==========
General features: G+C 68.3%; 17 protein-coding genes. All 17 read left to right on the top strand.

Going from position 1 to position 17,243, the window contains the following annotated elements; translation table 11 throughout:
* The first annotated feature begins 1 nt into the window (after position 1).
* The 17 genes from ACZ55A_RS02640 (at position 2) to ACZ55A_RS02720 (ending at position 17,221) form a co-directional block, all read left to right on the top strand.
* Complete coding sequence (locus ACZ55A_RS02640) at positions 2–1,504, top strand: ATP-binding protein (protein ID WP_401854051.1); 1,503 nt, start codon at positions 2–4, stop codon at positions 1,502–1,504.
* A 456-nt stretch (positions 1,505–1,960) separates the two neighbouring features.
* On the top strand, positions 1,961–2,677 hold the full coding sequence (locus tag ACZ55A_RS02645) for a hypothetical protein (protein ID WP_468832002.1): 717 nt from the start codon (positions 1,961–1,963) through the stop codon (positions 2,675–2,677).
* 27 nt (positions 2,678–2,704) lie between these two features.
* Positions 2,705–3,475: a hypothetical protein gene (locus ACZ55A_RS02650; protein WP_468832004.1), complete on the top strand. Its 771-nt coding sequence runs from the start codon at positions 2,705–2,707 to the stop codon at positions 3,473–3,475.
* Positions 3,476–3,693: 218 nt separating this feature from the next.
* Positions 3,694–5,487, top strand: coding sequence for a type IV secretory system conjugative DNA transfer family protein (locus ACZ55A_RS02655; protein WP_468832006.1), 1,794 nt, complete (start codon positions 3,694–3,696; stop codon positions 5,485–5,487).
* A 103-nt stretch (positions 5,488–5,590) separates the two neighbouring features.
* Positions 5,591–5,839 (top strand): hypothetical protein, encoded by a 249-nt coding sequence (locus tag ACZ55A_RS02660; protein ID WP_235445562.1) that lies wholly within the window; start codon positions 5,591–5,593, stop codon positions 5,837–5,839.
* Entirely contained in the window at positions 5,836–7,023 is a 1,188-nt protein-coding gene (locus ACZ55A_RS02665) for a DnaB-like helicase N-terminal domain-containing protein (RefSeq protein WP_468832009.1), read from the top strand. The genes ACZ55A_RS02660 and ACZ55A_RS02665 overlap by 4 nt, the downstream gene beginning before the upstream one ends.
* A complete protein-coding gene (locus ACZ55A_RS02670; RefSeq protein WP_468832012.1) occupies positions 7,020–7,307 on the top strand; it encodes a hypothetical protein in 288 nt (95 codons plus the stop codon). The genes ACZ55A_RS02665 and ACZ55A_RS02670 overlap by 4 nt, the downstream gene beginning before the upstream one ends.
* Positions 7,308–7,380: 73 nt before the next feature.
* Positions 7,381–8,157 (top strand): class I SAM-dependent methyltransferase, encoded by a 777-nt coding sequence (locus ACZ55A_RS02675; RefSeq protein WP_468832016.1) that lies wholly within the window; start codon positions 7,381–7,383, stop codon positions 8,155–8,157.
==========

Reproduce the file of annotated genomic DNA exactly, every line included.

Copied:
General features: G+C 68.3%; 17 protein-coding genes. All 17 read left to right on the top strand.

Going from position 1 to position 17,243, the window contains the following annotated elements; translation table 11 throughout:
* The first annotated feature begins 1 nt into the window (after position 1).
* The 17 genes from ACZ55A_RS02640 (at position 2) to ACZ55A_RS02720 (ending at position 17,221) form a co-directional block, all read left to right on the top strand.
* Complete coding sequence (locus ACZ55A_RS02640) at positions 2–1,504, top strand: ATP-binding protein (protein ID WP_401854051.1); 1,503 nt, start codon at positions 2–4, stop codon at positions 1,502–1,504.
* A 456-nt stretch (positions 1,505–1,960) separates the two neighbouring features.
* On the top strand, positions 1,961–2,677 hold the full coding sequence (locus tag ACZ55A_RS02645) for a hypothetical protein (protein ID WP_468832002.1): 717 nt from the start codon (positions 1,961–1,963) through the stop codon (positions 2,675–2,677).
* 27 nt (positions 2,678–2,704) lie between these two features.
* Positions 2,705–3,475: a hypothetical protein gene (locus ACZ55A_RS02650; protein WP_468832004.1), complete on the top strand. Its 771-nt coding sequence runs from the start codon at positions 2,705–2,707 to the stop codon at positions 3,473–3,475.
* Positions 3,476–3,693: 218 nt separating this feature from the next.
* Positions 3,694–5,487, top strand: coding sequence for a type IV secretory system conjugative DNA transfer family protein (locus ACZ55A_RS02655; protein WP_468832006.1), 1,794 nt, complete (start codon positions 3,694–3,696; stop codon positions 5,485–5,487).
* A 103-nt stretch (positions 5,488–5,590) separates the two neighbouring features.
* Positions 5,591–5,839 (top strand): hypothetical protein, encoded by a 249-nt coding sequence (locus tag ACZ55A_RS02660; protein ID WP_235445562.1) that lies wholly within the window; start codon positions 5,591–5,593, stop codon positions 5,837–5,839.
* Entirely contained in the window at positions 5,836–7,023 is a 1,188-nt protein-coding gene (locus ACZ55A_RS02665) for a DnaB-like helicase N-terminal domain-containing protein (RefSeq protein WP_468832009.1), read from the top strand. The genes ACZ55A_RS02660 and ACZ55A_RS02665 overlap by 4 nt, the downstream gene beginning before the upstream one ends.
* A complete protein-coding gene (locus ACZ55A_RS02670; RefSeq protein WP_468832012.1) occupies positions 7,020–7,307 on the top strand; it encodes a hypothetical protein in 288 nt (95 codons plus the stop codon). The genes ACZ55A_RS02665 and ACZ55A_RS02670 overlap by 4 nt, the downstream gene beginning before the upstream one ends.
* Positions 7,308–7,380: 73 nt before the next feature.
* Positions 7,381–8,157 (top strand): class I SAM-dependent methyltransferase, encoded by a 777-nt coding sequence (locus ACZ55A_RS02675; RefSeq protein WP_468832016.1) that lies wholly within the window; start codon positions 7,381–7,383, stop codon positions 8,155–8,157.